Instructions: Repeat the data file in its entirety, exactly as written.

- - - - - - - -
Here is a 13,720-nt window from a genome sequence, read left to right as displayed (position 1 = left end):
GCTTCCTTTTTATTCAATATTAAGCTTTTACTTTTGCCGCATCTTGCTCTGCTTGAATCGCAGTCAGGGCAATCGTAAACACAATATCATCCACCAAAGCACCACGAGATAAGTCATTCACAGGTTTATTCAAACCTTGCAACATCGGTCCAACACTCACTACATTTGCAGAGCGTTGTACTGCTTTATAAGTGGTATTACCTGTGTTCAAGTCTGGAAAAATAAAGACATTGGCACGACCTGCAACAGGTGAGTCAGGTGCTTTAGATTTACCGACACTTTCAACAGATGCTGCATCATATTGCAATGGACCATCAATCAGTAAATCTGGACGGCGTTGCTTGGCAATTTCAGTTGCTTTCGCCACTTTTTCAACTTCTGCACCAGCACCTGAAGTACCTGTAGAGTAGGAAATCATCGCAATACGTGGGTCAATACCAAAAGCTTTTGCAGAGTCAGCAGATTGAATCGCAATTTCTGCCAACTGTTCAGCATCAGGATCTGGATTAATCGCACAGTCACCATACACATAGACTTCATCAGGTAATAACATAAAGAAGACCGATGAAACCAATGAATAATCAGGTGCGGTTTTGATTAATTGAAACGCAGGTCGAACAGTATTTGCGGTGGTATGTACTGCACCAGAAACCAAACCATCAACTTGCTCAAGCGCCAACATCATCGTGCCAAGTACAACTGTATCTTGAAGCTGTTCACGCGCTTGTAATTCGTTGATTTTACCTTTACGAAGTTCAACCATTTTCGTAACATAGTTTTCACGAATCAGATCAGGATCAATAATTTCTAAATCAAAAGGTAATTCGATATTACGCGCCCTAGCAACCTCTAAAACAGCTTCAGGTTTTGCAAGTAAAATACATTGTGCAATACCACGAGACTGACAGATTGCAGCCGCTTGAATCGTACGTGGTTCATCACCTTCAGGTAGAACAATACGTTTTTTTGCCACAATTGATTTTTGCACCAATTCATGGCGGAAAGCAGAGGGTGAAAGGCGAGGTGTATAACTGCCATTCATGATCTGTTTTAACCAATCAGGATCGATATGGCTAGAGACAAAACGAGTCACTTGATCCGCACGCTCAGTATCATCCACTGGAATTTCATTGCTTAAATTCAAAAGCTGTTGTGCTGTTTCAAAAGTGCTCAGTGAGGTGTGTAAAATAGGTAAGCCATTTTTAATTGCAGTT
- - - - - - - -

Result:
Here is a 13,720-nt window from a genome sequence, read left to right as displayed (position 1 = left end):
GCTTCCTTTTTATTCAATATTAAGCTTTTACTTTTGCCGCATCTTGCTCTGCTTGAATCGCAGTCAGGGCAATCGTAAACACAATATCATCCACCAAAGCACCACGAGATAAGTCATTCACAGGTTTATTCAAACCTTGCAACATCGGTCCAACACTCACTACATTTGCAGAGCGTTGTACTGCTTTATAAGTGGTATTACCTGTGTTCAAGTCTGGAAAAATAAAGACATTGGCACGACCTGCAACAGGTGAGTCAGGTGCTTTAGATTTACCGACACTTTCAACAGATGCTGCATCATATTGCAATGGACCATCAATCAGTAAATCTGGACGGCGTTGCTTGGCAATTTCAGTTGCTTTCGCCACTTTTTCAACTTCTGCACCAGCACCTGAAGTACCTGTAGAGTAGGAAATCATCGCAATACGTGGGTCAATACCAAAAGCTTTTGCAGAGTCAGCAGATTGAATCGCAATTTCTGCCAACTGTTCAGCATCAGGATCTGGATTAATCGCACAGTCACCATACACATAGACTTCATCAGGTAATAACATAAAGAAGACCGATGAAACCAATGAATAATCAGGTGCGGTTTTGATTAATTGAAACGCAGGTCGAACAGTATTTGCGGTGGTATGTACTGCACCAGAAACCAAACCATCAACTTGCTCAAGCGCCAACATCATCGTGCCAAGTACAACTGTATCTTGAAGCTGTTCACGCGCTTGTAATTCGTTGATTTTACCTTTACGAAGTTCAACCATTTTCGTAACATAGTTTTCACGAATCAGATCAGGATCAATAATTTCTAAATCAAAAGGTAATTCGATATTACGCGCCCTAGCAACCTCTAAAACAGCTTCAGGTTTTGCAAGTAAAATACATTGTGCAATACCACGAGACTGACAGATTGCAGCCGCTTGAATCGTACGTGGTTCATCACCTTCAGGTAGAACAATACGTTTTTTTGCCACAATTGATTTTTGCACCAATTCATGGCGGAAAGCAGAGGGTGAAAGGCGAGGTGTATAACTGCCATTCATGATCTGTTTTAACCAATCAGGATCGATATGGCTAGAGACAAAACGAGTCACTTGATCCGCACGCTCAGTATCATCCACTGGAATTTCATTGCTTAAATTCAAAAGCTGTTGTGCTGTTTCAAAAGTGCTCAGTGAGGTGTGTAAAATAGGTAAGCCATTTTTAATTGCAGTT